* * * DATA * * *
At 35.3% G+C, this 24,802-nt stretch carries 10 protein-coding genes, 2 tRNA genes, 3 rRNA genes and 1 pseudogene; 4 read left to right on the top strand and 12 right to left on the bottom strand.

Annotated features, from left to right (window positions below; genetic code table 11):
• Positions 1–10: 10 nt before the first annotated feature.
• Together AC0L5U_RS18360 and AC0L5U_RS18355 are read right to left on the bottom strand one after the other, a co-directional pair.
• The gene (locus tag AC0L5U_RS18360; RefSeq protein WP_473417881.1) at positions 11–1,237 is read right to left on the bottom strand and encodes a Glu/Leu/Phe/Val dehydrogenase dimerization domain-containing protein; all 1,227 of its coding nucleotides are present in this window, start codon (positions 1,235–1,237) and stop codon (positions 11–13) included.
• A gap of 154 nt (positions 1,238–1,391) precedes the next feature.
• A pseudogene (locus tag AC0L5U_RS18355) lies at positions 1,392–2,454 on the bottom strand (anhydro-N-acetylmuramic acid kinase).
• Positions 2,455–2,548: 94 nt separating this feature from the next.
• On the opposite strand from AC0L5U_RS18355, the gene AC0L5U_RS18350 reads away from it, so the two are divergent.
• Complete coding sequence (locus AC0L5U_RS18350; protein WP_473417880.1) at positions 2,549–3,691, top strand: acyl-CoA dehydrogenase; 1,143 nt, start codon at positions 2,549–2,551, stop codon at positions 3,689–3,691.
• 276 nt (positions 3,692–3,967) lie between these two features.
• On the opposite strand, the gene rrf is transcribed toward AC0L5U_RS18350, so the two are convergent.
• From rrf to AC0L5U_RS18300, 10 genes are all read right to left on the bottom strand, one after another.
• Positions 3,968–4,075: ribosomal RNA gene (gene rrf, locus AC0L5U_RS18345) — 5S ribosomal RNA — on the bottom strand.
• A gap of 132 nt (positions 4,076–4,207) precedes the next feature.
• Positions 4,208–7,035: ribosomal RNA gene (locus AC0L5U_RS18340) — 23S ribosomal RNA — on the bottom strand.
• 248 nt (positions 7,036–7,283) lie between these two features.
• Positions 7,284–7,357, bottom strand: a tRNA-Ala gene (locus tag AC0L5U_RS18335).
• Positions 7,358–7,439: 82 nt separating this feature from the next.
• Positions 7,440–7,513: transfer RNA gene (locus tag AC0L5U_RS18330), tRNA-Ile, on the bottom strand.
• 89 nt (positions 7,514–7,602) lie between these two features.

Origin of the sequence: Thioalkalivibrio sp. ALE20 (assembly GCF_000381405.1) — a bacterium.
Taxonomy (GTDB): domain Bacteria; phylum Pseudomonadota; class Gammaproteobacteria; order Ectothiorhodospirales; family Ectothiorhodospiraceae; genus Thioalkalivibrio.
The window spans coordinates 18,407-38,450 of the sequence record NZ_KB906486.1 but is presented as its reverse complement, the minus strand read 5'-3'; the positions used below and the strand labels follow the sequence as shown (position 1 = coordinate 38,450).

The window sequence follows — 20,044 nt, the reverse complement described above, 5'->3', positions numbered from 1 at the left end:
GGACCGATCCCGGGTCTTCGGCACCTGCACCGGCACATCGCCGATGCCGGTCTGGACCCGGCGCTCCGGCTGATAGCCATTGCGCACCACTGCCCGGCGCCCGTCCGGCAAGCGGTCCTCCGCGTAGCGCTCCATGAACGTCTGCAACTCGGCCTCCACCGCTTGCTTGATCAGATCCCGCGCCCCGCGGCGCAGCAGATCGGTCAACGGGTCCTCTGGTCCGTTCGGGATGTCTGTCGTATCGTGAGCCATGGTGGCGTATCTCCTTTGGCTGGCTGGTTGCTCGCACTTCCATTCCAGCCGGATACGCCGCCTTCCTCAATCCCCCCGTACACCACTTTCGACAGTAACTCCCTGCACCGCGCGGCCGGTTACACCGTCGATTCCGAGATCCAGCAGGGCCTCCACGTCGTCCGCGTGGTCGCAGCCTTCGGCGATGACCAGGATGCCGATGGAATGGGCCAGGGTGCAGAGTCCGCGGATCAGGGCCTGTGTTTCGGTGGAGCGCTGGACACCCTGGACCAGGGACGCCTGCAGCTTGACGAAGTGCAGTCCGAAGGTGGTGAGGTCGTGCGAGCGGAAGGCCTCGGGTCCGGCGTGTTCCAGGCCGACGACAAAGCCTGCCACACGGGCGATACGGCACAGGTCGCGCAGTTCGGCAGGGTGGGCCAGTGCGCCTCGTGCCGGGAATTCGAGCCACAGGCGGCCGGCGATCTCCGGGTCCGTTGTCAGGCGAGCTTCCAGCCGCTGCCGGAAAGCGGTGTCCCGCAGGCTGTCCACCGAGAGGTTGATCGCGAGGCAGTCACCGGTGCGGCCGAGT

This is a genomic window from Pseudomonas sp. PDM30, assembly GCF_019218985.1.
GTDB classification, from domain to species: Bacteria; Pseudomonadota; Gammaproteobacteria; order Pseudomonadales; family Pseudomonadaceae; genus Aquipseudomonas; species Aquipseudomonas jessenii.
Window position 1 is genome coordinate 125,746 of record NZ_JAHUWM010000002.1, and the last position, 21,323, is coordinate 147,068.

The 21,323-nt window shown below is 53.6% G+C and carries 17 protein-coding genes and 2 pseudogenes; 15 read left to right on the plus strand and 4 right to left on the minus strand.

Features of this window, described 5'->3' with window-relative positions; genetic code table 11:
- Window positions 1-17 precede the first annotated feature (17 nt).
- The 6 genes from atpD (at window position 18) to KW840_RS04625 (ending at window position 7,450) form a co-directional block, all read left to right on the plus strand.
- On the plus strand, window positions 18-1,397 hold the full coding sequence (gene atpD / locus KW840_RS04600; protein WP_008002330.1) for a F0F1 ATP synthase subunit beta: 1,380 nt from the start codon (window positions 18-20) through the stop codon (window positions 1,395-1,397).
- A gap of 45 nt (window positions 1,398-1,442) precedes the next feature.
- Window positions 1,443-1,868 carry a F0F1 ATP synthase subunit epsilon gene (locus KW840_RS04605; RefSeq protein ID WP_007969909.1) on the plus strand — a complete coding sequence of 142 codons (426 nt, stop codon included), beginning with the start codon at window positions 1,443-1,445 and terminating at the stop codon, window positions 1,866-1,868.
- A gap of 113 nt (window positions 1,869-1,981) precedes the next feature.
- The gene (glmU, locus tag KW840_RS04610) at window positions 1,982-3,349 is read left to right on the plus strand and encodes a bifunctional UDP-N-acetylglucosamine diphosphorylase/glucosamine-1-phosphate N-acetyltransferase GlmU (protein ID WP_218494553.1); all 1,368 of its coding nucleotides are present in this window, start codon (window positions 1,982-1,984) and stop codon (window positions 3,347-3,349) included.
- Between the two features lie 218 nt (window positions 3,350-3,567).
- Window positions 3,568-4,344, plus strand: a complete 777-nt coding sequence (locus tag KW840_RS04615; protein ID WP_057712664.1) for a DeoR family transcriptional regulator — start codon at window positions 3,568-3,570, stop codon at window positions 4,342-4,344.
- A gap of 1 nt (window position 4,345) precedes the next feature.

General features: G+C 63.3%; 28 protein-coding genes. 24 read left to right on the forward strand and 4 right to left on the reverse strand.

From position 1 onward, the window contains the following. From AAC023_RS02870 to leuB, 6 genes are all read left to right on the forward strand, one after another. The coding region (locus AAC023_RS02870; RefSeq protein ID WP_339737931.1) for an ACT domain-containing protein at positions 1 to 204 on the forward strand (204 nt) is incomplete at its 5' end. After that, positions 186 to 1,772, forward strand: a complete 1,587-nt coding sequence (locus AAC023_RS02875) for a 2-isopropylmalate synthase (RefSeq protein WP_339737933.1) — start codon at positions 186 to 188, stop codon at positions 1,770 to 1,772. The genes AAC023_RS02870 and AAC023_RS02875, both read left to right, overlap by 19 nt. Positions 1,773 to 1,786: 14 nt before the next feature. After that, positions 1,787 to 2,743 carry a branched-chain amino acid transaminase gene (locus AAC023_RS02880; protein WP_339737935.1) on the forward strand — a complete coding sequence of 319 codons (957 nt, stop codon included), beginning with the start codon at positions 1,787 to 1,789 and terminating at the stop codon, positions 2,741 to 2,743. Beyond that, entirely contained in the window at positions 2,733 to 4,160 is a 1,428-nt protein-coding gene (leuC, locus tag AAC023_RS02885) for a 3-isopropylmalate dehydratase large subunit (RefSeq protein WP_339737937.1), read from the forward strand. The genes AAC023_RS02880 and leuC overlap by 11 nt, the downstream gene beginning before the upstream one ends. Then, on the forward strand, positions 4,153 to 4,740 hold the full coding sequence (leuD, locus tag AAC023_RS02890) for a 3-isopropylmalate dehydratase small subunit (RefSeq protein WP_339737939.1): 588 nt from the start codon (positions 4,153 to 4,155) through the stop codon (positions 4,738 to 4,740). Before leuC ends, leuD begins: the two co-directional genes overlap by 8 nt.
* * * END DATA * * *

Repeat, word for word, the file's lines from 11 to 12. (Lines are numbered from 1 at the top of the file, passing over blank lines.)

• 276 nt (positions 3,692–3,967) lie between these two features.
• On the opposite strand, the gene rrf is transcribed toward AC0L5U_RS18350, so the two are convergent.